Last week, I wrote about Senator Rand Paul’s efforts to stop U.S. taxpayer dollars from supporting Afghanistan military units that turn a blind eye to child sexual abuse. As I mentioned, this practice is common, but U.S. troops have been ordered to ignore it.

This is a difficult topic to write about, but an important one for several reasons. As taxpayers, we have a right to know when funds are being used to support such activity. Supporters of the war in Afghanistan claim we are there to promote human rights.  I cannot possibly imagine any security interest that would justify turning a blind eye to rape, but I can see how this would create further resentment of the U.S. among Afghans — especially since the Taliban put an end to the practice and uses the promise of rescuing sexual slaves as a recruiting tool.

Jack Hunter, writing in The American Conservative, provides some more details on this issue.

American troops have been in Afghanistan since 2001. According to the State Department, U.S. officials have obviously been aware of this problem on some level since at least 2010.

For years, it appears to have been the policy of both the Pentagon and Afghanistan’s allies to tell U.S. troops to look the other way when Afghan soldiers raped young boys.

Why aren’t we sounding the alarm on this? Why isn’t anyone trying to stop it?

In December, Congressman Walter Jones (R-NC) sent a letter to Secretary of Defense James Mattis noting that the report exposes “rampant pedophilia among high-ranking Afghan military and police leaders” and that the “American people must know the entire truth about this horrific issue.”

This abuse “has been going on for years and we’ve been supporting it financially,” Jones told NBC News.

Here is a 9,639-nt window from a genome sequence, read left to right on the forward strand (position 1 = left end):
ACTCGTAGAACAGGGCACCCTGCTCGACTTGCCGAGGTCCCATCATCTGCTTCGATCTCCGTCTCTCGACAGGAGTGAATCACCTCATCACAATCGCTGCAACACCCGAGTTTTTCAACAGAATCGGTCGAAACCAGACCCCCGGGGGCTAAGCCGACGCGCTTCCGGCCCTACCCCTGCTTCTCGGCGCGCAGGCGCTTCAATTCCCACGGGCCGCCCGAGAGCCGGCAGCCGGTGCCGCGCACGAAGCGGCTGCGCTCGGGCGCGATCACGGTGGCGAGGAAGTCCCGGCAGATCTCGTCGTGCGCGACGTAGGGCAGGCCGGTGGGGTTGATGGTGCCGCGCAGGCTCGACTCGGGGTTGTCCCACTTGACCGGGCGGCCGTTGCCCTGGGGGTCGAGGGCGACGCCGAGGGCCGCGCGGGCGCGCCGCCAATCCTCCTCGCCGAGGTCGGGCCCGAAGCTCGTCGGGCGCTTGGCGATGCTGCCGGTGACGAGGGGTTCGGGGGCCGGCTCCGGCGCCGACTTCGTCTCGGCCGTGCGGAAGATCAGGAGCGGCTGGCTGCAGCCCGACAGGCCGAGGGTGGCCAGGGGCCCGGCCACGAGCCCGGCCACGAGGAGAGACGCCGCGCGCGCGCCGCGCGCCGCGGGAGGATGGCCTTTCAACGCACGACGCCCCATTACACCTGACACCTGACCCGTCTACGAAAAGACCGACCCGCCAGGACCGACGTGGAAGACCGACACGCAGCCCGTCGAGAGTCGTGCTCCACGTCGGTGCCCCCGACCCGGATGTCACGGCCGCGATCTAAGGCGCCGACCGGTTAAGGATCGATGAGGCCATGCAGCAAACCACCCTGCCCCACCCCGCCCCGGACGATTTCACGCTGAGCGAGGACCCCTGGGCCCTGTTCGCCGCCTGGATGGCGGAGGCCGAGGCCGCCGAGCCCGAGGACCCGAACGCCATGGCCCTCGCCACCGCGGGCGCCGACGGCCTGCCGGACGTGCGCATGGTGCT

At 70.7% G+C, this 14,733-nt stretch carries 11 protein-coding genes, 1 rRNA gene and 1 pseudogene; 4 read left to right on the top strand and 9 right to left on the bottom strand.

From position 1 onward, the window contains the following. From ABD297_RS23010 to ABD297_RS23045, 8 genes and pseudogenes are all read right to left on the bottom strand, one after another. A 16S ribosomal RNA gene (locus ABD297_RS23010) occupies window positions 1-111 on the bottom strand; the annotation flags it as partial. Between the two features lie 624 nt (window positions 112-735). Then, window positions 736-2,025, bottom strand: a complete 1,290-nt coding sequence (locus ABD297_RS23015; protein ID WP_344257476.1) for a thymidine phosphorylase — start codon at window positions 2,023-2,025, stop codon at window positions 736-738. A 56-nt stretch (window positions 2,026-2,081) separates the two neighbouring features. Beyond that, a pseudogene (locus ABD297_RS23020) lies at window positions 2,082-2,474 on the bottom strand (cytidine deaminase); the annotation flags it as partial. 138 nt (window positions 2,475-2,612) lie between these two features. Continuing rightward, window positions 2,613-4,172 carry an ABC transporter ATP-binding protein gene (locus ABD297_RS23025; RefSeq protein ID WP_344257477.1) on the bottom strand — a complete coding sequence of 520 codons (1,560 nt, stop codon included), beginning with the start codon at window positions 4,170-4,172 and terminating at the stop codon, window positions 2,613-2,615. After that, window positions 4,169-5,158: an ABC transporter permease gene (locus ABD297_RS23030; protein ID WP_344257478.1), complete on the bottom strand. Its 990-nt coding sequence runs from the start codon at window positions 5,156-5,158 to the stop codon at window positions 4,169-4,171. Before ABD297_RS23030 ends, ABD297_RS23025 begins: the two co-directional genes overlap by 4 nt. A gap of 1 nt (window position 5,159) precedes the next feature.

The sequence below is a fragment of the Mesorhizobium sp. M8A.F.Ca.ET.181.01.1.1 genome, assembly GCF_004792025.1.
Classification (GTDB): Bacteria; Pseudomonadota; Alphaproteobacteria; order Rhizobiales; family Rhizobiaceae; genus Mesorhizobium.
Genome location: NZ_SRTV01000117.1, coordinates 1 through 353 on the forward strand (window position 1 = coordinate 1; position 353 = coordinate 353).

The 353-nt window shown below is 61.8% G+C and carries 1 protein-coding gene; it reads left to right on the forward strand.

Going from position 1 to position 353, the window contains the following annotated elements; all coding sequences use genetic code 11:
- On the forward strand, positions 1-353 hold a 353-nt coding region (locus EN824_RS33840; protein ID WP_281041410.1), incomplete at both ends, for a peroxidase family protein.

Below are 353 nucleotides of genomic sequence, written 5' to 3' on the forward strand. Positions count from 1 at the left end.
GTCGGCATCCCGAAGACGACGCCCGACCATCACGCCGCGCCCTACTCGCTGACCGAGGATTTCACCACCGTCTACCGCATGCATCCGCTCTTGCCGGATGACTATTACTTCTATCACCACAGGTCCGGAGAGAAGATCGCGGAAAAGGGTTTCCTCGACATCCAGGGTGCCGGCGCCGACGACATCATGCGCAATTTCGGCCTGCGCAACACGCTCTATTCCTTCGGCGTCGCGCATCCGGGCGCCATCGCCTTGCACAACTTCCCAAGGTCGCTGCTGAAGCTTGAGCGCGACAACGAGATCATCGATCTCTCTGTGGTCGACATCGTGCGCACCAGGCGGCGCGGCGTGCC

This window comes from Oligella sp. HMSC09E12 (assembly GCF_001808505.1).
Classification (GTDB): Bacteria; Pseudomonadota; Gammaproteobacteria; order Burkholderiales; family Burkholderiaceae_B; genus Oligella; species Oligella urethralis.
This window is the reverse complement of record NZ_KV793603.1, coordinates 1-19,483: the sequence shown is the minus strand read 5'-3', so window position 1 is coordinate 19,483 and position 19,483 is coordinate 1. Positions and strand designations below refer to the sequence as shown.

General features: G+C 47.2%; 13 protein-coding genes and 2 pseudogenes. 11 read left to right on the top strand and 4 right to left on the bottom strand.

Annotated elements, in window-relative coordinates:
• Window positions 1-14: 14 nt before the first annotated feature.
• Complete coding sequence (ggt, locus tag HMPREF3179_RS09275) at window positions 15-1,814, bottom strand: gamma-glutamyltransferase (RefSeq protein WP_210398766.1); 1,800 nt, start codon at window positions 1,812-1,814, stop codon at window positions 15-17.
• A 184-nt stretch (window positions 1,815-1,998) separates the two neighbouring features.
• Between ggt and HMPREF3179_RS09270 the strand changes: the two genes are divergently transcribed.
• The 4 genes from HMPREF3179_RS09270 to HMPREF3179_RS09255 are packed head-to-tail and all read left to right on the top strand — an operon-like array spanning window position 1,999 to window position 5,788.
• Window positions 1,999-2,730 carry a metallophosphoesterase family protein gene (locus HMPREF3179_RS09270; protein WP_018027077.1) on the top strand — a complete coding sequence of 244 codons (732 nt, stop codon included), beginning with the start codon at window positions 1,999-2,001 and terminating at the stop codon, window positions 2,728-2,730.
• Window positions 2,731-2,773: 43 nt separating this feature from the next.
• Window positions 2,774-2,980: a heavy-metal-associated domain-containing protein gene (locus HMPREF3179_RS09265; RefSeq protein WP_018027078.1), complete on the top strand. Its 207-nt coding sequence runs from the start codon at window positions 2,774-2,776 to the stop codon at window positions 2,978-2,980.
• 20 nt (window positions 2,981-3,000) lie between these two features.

Last week, Senator Paul offered an amendment in committee that would withhold all American funding of Afghan forces until a “U.S government watchdog in Afghanistan could verify those forces were not using children as child soldiers or sex slaves.”

Paul told his fellow members of the Senate Foreign Relations Committee, according to a transcript obtained by Breitbart, “I think that the committee is right to be gravely concerned with sexual trafficking and abuse of young people around the world in a variety of countries. I think we shouldn’t turn a blind eye towards when our allies are responsible for this, as well.”

Sen. Paul’s amendment was by blocked by Senators Bob Corker (R-TN) and Bob Menendez (D-NJ). Sen. Corker said that while he agrees with Sen. Paul in spirit, withdrawing U.S. funding of Afghan forces to verify “zero cases of sexual slavery” was impractical from a “broad U.S. national security standpoint.”

In other words, not even rampant pedophilia enabled by U.S. taxpayer dollars is enough to stop funding our unwinnable war in Afghanistan.

It’s darkly amusing how abuse is invoked by Washington hawks to get involved in wars, but when it’s pointed out that U.S. military intervention is actually enabling human rights abuses, no argument is strong enough to bring the troops home.

It’s as if war itself is the priority.

“Why are we still shedding our soldiers’ blood for pedophiles?” Congressman Walter Jones asked on the House floor in February.

It was a good question then.

Read the whole piece here.